Zulip Chat Archive

Stream: general

Topic: simp_lemmas


view this post on Zulip Edward Ayers (Oct 10 2018 at 10:45):

What is the difference between a 'simp' and a 'congr' below?

meta constant simp_lemmas.add_simp : simp_lemmas  name  tactic simp_lemmas
meta constant simp_lemmas.add_congr : simp_lemmas  name  tactic simp_lemmas

view this post on Zulip Edward Ayers (Oct 10 2018 at 10:48):

My guess is that anything of the form lhs = rhs goes in add_congr so simp knows its a congruence relation.

In the C++, I can see that there is a pair of tables for each equivalence relation we have simp lemmas for. One table contains congruences and the other contains simps. So I guess for = and <-> the simps table would be empty? What would be an example of a relation where both the congr and simps table would be occupied?

I remember hearing somewhere that simp can support arbitrary congruence relations.

view this post on Zulip Edward Ayers (Oct 10 2018 at 10:50):

I'm interested in expanding on this from simp.md in mathlib's docs.

### Something that could be added later on:

"Re: documentation. If you mention congruence, you could show off simp's support for congruence relations. If you show reflexivity and transitivity for cong, and have congruence lemmas for +, etc., then you can rewrite with congruences as if they were equations."

view this post on Zulip Edward Ayers (Oct 10 2018 at 11:02):

What is on the lhs and rhs for the simp lemma made from this:

@[simp] theorem ne_zero (u : units α) : (u : α)  0
:= ...

view this post on Zulip Edward Ayers (Oct 10 2018 at 11:48):

Ok now that I've printed out the congruence rules and simp rules for the default set of simp_lemmas I am just confused.

view this post on Zulip Edward Ayers (Oct 10 2018 at 11:54):

Ah ok, congruence lemmas let you move between different relations:

[if_simp_congr] #11 (?x_1  ?x_2) (?x_4 = ?x_6) (?x_5 = ?x_7), ite ?x_1 ?x_4 ?x_5 = ite ?x_2 ?x_6 ?x_7

Whereas simps don't. I am now curious about whether simp lemmas can be defined for other relations. They have to be transitive and reflexive, but I don't know if it has to be congruent x = y -> f x = f y. Would it be possible to define simp lemmas for the relation<? What about integer conguence mod n?

view this post on Zulip Gabriel Ebner (Oct 10 2018 at 12:15):

Simp lemmas and congruence lemmas are very different. 1) They have different variable constraints: for simp lemmas, all variables of the rhs must occur on the lhs. E.g. g x y = f x is a simp lemma, but f x = g x y is not. Congruence lemmas on the hand impose a requirement on the hypotheses: e.g. x = y -> f x = f y is a congruence lemma, but x = h x -> f x = f x is not (because the rhs of x = h x is just wrong).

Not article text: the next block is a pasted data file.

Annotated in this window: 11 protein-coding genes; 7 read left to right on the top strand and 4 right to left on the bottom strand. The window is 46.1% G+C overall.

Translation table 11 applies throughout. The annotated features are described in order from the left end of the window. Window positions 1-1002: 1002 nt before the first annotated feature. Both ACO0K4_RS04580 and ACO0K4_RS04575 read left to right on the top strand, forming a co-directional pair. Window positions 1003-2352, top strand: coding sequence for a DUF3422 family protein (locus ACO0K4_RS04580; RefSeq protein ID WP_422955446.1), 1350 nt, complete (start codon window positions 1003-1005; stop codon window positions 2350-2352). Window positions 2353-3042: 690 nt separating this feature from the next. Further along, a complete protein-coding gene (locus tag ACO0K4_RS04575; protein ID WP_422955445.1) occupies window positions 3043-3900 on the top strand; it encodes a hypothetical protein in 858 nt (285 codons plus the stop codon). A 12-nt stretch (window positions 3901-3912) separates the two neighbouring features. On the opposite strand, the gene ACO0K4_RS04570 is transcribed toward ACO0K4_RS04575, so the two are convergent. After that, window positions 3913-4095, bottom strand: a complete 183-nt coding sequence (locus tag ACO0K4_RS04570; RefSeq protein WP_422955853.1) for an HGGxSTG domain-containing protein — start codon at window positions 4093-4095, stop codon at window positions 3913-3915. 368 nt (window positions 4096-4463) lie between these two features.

view this post on Zulip Gabriel Ebner (Oct 10 2018 at 12:16):

2) Their purpose is different. You use congruence lemmas to specify where to rewrite, and simp lemmas tell you the result of the rewriting.

view this post on Zulip Gabriel Ebner (Oct 10 2018 at 12:18):

Ideally you could use simp to rewrite modulo integer congruence. As far as I remember there was a technical problem preventing this though. But there's no fundamental reason why this can't work.

view this post on Zulip Gabriel Ebner (Oct 10 2018 at 12:19):

I think the most interesting example of a simp relation other than eq is equiv at the moment. Look at data/equiv.lean.

view this post on Zulip Edward Ayers (Oct 10 2018 at 12:25):

Thanks! As far as I can tell, x = y -> f x = f y is not explicitly in simp_lemmas. simp is assuming the relation is congruent. Is this right?

view this post on Zulip Gabriel Ebner (Oct 10 2018 at 12:26):

That's a congruence lemma. And yes, it is generated on-demand using the same tool that powers the congr tactic.

view this post on Zulip Edward Ayers (Oct 10 2018 at 12:27):

So you couldn't do simp with the < relation?

view this post on Zulip Gabriel Ebner (Oct 10 2018 at 13:47):

No, because 1) < is not reflexive and 2) has_lt.lt is not transitive in general. I think you can turn nat.le into a simplification relation though.


Last updated: May 13 2021 at 18:26 UTC